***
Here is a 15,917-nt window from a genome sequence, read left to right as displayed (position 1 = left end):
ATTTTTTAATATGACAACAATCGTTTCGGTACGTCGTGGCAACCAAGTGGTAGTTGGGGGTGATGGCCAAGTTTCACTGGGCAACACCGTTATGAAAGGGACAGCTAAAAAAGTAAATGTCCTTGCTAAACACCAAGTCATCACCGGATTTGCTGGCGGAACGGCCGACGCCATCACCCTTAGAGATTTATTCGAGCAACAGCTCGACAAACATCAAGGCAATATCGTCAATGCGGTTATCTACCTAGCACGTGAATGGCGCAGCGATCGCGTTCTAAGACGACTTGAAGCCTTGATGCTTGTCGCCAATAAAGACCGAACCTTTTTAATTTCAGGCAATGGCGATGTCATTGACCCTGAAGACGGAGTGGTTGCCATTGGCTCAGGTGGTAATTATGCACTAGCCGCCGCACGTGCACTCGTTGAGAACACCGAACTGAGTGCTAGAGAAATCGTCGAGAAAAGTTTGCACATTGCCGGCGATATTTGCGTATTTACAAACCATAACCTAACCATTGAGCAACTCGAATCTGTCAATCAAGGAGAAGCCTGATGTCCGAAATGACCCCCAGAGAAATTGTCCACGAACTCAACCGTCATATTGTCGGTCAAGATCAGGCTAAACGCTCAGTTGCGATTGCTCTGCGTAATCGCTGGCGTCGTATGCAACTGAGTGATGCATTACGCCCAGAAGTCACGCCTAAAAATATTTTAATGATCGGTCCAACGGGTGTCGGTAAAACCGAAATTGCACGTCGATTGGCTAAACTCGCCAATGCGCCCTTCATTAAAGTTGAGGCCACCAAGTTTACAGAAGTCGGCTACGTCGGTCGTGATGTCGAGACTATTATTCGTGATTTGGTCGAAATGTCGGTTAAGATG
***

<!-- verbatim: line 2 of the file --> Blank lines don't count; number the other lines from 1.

ATTTTTTAATATGACAACAATCGTTTCGGTACGTCGTGGCAACCAAGTGGTAGTTGGGGGTGATGGCCAAGTTTCACTGGGCAACACCGTTATGAAAGGGACAGCTAAAAAAGTAAATGTCCTTGCTAAACACCAAGTCATCACCGGATTTGCTGGCGGAACGGCCGACGCCATCACCCTTAGAGATTTATTCGAGCAACAGCTCGACAAACATCAAGGCAATATCGTCAATGCGGTTATCTACCTAGCACGTGAATGGCGCAGCGATCGCGTTCTAAGACGACTTGAAGCCTTGATGCTTGTCGCCAATAAAGACCGAACCTTTTTAATTTCAGGCAATGGCGATGTCATTGACCCTGAAGACGGAGTGGTTGCCATTGGCTCAGGTGGTAATTATGCACTAGCCGCCGCACGTGCACTCGTTGAGAACACCGAACTGAGTGCTAGAGAAATCGTCGAGAAAAGTTTGCACATTGCCGGCGATATTTGCGTATTTACAAACCATAACCTAACCATTGAGCAACTCGAATCTGTCAATCAAGGAGAAGCCTGATGTCCGAAATGACCCCCAGAGAAATTGTCCACGAACTCAACCGTCATATTGTCGGTCAAGATCAGGCTAAACGCTCAGTTGCGATTGCTCTGCGTAATCGCTGGCGTCGTATGCAACTGAGTGATGCATTACGCCCAGAAGTCACGCCTAAAAATATTTTAATGATCGGTCCAACGGGTGTCGGTAAAACCGAAATTGCACGTCGATTGGCTAAACTCGCCAATGCGCCCTTCATTAAAGTTGAGGCCACCAAGTTTACAGAAGTCGGCTACGTCGGTCGTGATGTCGAGACTATTATTCGTGATTTGGTCGAAATGTCGGTTAAGATG